May 24, 2018
By noon on Tuesday we had listened to two sermons and one lecture on preaching. Yes, I can hear you now. What? Who in the world would want to spend three hours in worship and listen to sermon after sermon after sermon? The answer is, of course, preachers.
For 26 years the Festival of Homiletics has brought together over 1,500 preachers from across our country and Canada to be inspired by some of our nation’s finest preachers and teachers. In addition to the fellowship, there are opportunities to experience a variety of preaching styles as well as creative expressions in worship.
I have attended the Festival in the past and have always come away renewed and energized.
This week, the Festival is being held in Washington, DC, and I have the privilege of sharing the experience with Domenik Ackermann, Richard Leslie, Jo Ann Fritz, and John and Rebecca Shillingburg. We have been engaged with the theme of “Preaching and Politics.”
Many of the speakers have reflected on the challenge of preaching these days and the ambivalence some of us have in the church to be engaged in the what some define as politics. Yet, we were also reminded that the term politics is derived from the Greek word "Polis", which means the city state. According to Greek philosophers, politics was a subject which dealt with all the activities and affairs of the city state.
For the church to be engaged in politics, the church is engaged in the healing of our communities, nation, and the world. We have been reminded that this is not about being a Republican or a Democrat. We are called, as followers of Christ, to challenge injustice and defend those whose voices have been silenced. Christianity is not a “private” religion and we are not called to just “take care of our own.” Jesus made it clear, over and over again, that to be his disciples we are called to feed the hungry, give the thirsty something to drink, welcome the stranger, give clothing to those who need it, and visit the sick and those in prison.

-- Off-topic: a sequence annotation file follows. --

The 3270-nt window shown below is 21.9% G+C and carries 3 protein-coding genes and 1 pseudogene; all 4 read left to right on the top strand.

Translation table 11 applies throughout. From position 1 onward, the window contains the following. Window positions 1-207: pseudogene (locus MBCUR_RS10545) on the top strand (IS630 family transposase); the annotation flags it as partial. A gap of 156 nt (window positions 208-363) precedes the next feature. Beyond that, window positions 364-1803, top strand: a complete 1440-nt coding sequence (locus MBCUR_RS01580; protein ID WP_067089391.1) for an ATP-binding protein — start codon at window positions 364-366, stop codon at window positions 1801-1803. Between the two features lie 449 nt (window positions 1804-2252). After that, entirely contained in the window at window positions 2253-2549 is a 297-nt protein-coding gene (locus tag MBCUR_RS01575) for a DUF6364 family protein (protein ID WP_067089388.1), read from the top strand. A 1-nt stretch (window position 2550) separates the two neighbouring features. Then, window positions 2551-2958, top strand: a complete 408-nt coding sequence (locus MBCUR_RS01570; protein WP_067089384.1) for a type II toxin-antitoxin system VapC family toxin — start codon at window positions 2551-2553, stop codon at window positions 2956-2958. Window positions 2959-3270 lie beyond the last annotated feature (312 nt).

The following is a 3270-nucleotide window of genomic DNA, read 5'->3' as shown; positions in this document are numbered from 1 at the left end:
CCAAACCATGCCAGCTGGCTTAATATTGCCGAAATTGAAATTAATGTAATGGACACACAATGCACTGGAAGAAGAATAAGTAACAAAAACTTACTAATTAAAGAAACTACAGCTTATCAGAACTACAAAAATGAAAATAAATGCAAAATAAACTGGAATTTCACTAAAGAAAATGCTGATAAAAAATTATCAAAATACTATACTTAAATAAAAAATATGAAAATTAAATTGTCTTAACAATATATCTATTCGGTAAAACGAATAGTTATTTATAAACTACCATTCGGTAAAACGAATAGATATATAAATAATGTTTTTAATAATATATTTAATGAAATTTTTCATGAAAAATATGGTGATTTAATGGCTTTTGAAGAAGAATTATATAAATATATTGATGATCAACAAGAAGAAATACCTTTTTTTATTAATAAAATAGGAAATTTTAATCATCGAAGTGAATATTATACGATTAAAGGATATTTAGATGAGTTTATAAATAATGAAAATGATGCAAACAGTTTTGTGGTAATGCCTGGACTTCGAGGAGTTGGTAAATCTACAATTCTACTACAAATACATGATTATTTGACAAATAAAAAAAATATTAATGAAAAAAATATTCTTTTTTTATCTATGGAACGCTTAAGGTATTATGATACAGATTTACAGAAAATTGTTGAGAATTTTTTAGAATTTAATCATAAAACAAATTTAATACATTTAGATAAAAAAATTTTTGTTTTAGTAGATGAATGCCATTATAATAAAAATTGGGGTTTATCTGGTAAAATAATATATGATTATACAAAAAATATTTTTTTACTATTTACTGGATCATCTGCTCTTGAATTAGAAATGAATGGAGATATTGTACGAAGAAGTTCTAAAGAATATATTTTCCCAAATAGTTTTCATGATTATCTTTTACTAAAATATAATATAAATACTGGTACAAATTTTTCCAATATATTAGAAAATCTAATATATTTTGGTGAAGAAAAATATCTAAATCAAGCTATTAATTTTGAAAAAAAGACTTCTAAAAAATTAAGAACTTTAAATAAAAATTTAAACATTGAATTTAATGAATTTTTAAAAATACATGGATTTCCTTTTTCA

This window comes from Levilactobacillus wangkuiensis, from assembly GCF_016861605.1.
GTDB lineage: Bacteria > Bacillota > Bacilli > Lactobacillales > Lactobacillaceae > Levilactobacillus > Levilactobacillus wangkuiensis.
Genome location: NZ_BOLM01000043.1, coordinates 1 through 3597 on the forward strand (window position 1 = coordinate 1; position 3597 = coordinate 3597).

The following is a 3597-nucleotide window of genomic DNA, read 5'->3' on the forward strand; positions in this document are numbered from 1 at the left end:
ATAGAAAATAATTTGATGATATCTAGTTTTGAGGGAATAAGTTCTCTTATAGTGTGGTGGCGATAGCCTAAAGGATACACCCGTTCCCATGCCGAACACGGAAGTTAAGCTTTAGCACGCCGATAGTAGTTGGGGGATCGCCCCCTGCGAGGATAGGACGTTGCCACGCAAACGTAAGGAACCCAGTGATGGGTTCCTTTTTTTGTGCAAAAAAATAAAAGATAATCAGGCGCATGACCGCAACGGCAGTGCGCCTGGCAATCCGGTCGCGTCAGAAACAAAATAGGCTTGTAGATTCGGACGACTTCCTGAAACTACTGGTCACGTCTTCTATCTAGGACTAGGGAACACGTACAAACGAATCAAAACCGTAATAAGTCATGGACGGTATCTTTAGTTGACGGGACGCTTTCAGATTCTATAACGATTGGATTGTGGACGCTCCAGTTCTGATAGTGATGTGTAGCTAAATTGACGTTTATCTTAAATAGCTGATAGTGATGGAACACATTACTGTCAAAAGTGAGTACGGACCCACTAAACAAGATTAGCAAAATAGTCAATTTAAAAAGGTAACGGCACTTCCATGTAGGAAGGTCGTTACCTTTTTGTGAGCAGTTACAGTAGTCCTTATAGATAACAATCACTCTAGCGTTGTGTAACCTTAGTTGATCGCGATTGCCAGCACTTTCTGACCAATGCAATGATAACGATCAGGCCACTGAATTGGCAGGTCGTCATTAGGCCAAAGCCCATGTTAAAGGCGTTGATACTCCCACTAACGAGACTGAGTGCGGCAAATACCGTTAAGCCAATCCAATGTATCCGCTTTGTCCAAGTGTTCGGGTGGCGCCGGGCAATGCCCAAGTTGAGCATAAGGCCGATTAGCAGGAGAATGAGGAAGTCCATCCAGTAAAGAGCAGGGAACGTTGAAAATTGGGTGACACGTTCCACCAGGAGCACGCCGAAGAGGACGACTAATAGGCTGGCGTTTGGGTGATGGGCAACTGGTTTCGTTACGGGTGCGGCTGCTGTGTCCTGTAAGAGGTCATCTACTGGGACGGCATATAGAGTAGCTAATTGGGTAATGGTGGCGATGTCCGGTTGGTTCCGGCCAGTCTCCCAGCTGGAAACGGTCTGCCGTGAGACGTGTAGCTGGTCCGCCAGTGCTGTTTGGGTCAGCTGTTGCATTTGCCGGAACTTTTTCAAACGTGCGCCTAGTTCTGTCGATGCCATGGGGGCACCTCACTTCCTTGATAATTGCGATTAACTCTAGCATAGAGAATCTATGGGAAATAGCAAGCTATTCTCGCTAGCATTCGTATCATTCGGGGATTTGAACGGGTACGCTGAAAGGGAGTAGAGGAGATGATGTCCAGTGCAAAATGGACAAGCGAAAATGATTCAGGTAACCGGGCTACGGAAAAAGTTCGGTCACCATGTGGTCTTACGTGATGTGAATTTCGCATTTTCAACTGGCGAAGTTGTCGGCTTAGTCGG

These are perilous and challenging days in our country. The speakers this week have asked:
- Where is the voice of the church these days?
- Can the church really be “neutral” when we are addressing issues such as domestic violence?
- Can the church really be “neutral” when people must work three minimum wage jobs to support their family?
- Can the church really be “neutral” when our country incarcerates a higher percentage of its population than any other country in the world and those incarcerated are mostly brown and black?
Obviously, I have been inspired and have much to consider not only for preaching but also for our life as a congregation. How do we engage in the “polis”? How do we stay focused on the issues of justice in our community and nation and not get caught up with the partisan rhetoric that separates us? How do we keep our lives focused on the life and teachings of Jesus?
Food for Thought:
“When one door closes, another opens; but we often look so long and so regretfully upon the closed door that we do not see the one that has opened for us.” (Alexander Graham Bell)
Rev. Dr. Barbara Kershner Daniel, Senior Pastor
Evangelical Reformed Church, United Church of Christ
15 West Church Street, Frederick, MD 21701